Cancer-stricken Chavez softens on opposition prisoners

CARACAS,  (Reuters) – Venezuelan President Hugo  Chavez, humbled by a cancer that has upended the OPEC nation’s  politics, has set clemency proceedings in motion for convicted  opposition activists suffering from health problems.    Chavez on Saturday called for humanitarian measures to help  infirm opposition prisoners, which include three convicted of  involvement in a coup against him.

The gesture has brought some hope his cancer will moderate  his confrontational style even if it does little to bridge the  divide between Chavez’s self-styled revolution and critics who  call him an fledgling dictator.

But his apparent ability to free dozens of prisoners with a  few words uttered in a live broadcast may revive criticisms  that he controls the country’s justice system.

“Independent of who they are, their opinions, I dare to  make a humanitarian request that they receive the medical  treatment that they need,” Chavez said, in a live broadcast  before leaving for Cuba to begin chemotherapy.

The attorney general and the nation’s top judge said on  Tuesday they are considering the conditional release of 54  prisoners with serious illnesses.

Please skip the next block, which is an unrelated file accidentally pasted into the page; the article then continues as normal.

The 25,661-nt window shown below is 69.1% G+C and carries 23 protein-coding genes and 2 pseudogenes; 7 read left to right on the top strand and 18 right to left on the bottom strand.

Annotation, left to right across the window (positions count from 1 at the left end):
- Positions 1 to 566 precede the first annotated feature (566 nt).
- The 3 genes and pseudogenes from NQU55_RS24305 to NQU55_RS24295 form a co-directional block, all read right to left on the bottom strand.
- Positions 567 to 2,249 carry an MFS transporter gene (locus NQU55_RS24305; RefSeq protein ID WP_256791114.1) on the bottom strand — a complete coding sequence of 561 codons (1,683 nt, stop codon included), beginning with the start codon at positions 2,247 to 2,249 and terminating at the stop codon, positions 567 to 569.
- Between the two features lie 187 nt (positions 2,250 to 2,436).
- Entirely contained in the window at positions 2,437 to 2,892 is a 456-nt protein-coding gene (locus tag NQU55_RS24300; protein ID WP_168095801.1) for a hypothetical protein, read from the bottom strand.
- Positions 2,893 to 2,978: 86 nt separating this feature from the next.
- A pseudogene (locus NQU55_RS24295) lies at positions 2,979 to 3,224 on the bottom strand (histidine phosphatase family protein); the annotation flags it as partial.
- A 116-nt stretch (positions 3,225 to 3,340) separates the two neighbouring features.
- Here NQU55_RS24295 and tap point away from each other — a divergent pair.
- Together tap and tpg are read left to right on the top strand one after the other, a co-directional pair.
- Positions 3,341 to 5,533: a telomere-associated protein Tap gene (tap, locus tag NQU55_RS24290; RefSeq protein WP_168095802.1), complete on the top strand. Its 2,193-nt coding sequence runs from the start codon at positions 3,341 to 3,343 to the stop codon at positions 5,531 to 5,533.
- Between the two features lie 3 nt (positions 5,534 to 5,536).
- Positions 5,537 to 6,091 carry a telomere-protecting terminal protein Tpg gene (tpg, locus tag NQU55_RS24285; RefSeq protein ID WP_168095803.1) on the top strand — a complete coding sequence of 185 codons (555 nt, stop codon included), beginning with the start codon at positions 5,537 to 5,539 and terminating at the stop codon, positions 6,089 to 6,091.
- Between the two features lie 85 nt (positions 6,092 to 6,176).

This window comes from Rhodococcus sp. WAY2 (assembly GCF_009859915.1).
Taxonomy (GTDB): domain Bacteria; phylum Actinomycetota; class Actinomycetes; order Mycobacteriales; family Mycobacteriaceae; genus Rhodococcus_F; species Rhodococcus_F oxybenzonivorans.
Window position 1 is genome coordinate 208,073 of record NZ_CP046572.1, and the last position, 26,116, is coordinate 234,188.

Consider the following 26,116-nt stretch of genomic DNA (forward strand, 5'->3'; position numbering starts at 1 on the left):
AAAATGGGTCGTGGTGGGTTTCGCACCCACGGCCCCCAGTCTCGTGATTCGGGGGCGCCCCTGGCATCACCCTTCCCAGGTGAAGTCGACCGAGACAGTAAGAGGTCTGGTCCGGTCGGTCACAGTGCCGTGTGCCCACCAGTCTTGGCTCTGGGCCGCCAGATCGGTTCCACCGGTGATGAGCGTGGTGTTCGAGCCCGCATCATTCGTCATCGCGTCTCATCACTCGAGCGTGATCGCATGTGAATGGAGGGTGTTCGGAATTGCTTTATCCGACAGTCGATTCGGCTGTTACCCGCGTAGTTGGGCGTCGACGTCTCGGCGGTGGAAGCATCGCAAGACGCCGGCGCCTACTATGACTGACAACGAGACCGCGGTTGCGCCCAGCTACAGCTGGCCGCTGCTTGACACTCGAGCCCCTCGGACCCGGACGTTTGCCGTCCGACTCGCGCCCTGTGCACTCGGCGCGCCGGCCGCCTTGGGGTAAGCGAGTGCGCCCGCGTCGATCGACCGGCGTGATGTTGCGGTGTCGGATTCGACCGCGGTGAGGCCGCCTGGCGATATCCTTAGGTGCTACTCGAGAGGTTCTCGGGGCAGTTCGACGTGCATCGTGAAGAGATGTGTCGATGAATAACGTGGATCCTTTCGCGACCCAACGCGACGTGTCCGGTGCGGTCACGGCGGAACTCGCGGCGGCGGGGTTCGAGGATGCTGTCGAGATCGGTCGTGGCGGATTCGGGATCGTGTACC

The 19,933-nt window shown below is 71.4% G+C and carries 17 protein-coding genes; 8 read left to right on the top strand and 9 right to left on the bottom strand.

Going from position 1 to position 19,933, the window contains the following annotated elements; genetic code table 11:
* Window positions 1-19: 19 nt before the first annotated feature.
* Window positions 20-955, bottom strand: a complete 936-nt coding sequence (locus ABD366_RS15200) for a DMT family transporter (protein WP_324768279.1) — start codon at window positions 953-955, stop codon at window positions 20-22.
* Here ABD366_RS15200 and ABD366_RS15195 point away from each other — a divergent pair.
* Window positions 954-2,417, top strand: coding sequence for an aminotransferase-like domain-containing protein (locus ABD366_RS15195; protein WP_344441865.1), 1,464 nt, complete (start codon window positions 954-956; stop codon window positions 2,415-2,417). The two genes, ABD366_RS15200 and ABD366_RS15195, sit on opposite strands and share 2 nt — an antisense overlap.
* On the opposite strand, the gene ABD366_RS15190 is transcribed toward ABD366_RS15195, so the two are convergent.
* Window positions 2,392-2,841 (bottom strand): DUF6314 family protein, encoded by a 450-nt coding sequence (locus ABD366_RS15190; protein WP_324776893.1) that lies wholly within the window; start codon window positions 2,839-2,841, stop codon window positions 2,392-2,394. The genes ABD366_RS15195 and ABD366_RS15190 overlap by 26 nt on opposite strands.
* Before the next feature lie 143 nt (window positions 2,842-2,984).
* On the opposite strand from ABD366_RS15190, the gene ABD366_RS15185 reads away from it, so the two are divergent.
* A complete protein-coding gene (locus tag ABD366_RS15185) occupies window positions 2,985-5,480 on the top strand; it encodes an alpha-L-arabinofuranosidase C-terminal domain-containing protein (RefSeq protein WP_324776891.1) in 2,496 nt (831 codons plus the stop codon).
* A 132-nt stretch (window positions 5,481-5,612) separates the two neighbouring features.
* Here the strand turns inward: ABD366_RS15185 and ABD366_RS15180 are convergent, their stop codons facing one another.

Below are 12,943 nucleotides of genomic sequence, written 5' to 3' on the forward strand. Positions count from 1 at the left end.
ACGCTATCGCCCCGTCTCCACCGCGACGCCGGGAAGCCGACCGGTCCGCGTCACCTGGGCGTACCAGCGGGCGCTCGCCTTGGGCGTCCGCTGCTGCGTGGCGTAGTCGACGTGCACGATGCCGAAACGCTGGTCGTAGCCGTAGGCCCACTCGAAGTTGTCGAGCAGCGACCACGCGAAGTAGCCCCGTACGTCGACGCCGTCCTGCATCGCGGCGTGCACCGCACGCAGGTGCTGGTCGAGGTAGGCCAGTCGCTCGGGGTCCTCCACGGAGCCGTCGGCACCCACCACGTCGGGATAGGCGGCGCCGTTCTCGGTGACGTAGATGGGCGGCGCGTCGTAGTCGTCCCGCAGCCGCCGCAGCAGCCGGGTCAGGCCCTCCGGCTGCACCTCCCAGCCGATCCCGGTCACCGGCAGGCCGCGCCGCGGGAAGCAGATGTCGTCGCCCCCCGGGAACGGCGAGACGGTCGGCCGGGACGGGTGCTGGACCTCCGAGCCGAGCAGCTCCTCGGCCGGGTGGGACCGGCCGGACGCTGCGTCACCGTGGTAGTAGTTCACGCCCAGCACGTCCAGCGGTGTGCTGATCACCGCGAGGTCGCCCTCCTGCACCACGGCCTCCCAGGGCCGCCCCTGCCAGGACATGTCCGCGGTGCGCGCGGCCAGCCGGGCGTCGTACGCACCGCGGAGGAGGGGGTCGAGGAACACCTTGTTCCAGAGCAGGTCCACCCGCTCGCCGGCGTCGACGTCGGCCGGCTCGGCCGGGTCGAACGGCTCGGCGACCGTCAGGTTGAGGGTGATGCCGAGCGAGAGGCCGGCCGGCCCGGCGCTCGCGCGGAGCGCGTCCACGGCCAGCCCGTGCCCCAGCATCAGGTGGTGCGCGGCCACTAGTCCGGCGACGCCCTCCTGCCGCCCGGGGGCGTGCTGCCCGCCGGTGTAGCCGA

Yesterday, a court ordered the release of Chavez critic  Alejandro Pena, who was jailed on charges of terrorism and  suffers from prostate cancer, according to local media.

Yajaira Castro, the wife of ex-police commissioner Lazaro  Forero, who also has prostate cancer, said Chavez’s words  prompted an immediate visit by a doctor following weeks of  refusal by prison authorities to let him see an oncologist.

“The president has taken into consideration that just as he  deserves medical attention and deserves to have his children at  his side right now, so do the political prisoners,” said  Castro. Forero was convicted for his role in a 2002 coup  attempt.

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